A first-of-its-kind growth scenario covering all of Stanislaus County will wait at least an additional month to become official, planning leaders agreed Wednesday.
The delay will give officials with the county and its nine cities time to review the newly crafted, historic vision, watered down though it may be, before the Stanislaus Council of Governments meets again Nov. 12.
Six counties to the south, joined in a San Joaquin Valley-wide partnership, have produced their own countywide growth scenarios, all calling for higher home densities in hopes of curbing climate-changing emissions. They've waited months for Stanislaus and San Joaquin counties to do likewise before creating a valleywide vision in the Blueprint process.
Stanislaus leaders, some openly suspicious of state leadership and the idea that global warming can be slowed, previously frowned on a version featuring higher densities.
Premium content for only $0.99
For the most comprehensive local coverage, subscribe today.
The new scenario they'll take to their respective city councils abandons progressive change, calling simply for construction to adhere to densities already cited in general plans of the 10 agencies. They range from 4.5 units per acre to 30, StanCOG's Vince Harris said.
"I think we want to be on record that we are concerned about proper planning and we are concerned about regional planning," said county Supervisor Jeff Grover, asserting that leaders have not abandoned the Blueprint process. Several had snickered moments earlier at the suggestion that the other counties would have to wait longer still for Stanislaus to produce its growth scenario.
The approved scenarios will satisfy one aspect of a new state law, Senate Bill 375, the only in the United States linking land-use decisions to climate change, California Senate consultant Bill Craven told Stanislaus leaders during a contentious discussion Wednesday.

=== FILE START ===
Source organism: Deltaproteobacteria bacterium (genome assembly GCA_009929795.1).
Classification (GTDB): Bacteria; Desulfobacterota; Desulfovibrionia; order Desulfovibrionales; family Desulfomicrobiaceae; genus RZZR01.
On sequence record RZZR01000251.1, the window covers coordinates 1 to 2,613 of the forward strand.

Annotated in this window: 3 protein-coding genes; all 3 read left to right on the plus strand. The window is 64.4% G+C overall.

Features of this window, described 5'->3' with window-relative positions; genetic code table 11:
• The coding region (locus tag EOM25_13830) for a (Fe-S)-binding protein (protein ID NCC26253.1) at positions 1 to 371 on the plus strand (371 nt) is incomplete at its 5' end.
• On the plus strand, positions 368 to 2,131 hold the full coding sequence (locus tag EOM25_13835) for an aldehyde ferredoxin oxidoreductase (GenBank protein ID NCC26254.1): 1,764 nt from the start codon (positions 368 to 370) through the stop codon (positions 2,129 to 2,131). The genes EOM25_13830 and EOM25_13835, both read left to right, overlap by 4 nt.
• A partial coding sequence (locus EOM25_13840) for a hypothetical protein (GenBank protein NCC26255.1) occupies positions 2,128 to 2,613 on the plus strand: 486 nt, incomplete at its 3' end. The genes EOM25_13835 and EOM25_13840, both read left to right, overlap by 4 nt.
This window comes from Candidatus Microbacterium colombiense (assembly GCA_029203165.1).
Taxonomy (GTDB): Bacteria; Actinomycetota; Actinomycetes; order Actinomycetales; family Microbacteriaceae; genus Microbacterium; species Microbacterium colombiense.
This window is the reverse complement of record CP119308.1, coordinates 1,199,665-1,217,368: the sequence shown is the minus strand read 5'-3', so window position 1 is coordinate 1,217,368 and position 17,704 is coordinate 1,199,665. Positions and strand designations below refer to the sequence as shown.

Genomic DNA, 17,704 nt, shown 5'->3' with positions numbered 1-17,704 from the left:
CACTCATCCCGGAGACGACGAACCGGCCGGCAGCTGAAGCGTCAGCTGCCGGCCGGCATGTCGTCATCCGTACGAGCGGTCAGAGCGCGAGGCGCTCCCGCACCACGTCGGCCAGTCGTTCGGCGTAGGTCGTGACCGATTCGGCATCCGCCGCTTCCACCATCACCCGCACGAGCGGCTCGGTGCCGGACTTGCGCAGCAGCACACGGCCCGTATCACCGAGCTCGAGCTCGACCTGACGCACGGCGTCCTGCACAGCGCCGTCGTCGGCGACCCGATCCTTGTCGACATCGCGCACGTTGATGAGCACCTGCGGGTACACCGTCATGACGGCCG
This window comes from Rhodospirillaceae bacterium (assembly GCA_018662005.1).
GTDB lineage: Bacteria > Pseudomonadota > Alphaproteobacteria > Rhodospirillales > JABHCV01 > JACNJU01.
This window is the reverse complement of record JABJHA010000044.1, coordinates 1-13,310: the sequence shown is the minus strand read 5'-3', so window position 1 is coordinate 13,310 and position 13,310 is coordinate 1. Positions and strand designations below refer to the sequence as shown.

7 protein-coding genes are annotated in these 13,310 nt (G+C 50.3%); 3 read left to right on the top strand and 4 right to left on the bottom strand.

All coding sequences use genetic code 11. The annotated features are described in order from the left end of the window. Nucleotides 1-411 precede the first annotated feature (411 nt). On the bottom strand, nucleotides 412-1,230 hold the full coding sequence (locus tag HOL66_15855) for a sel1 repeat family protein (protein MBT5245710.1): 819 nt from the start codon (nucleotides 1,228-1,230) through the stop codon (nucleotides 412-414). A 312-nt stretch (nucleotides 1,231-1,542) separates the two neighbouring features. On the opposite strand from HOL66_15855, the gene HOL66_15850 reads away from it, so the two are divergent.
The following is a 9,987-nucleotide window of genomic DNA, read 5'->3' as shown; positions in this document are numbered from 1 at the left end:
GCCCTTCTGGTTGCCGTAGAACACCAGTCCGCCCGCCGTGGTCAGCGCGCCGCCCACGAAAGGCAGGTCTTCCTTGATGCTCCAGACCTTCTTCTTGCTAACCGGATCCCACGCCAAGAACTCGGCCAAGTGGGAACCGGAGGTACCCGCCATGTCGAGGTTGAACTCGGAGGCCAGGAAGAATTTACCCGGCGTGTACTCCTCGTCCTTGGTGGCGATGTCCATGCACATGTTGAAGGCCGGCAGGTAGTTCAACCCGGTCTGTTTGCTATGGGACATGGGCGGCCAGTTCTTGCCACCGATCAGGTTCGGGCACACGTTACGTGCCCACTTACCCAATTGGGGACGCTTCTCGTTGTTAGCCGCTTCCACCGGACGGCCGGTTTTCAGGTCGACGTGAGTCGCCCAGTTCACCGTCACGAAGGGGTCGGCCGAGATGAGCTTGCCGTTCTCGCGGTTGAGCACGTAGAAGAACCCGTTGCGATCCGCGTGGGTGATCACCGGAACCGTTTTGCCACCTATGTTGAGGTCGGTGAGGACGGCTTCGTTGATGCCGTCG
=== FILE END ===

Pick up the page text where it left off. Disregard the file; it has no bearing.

He said state transportation money should favor sprawl-curbing projects that bring homes and jobs closer to each other. But any county not meeting its emissions goal would be allowed to create an alternative growth scenario, keeping the money flowing, Craven said.
Some Stanislaus leaders acknowledged skepticism about state officials.
"I appreciate your fear," Craven responded. "I'm painfully aware that the valley does get the short end of the stick on various things. I could eat my words, but I'm not thinking that's what we're going to see on this."
Supervisor Jim DeMartini scoffed at the idea of climate change, as he has in previous meetings, saying two related state laws and the Blueprint process "use a series of scare tactics and junk science to promote a political agenda."
DeMartini called Rajendra Pachauri, chairman of the Intergovernmental Panel on Climate Change, an idiot.
Oakdale Mayor Farrell Jackson noted that Stanislaus County voters already have assured more compact growth by recently approving Measure E, which directs subdivisions into cities instead of unincorporated areas.
Ceres Mayor Anthony Cannella said many people will continue driving to Bay Area jobs regardless of lawmakers' good intentions.
"We all can wish for jobs, but all the wishing and all the state laws in the world are not going to make those companies come to Stanislaus County," Cannella said.
Bee staff writer Garth Stapley can be reached at email@example.com or 578-2390.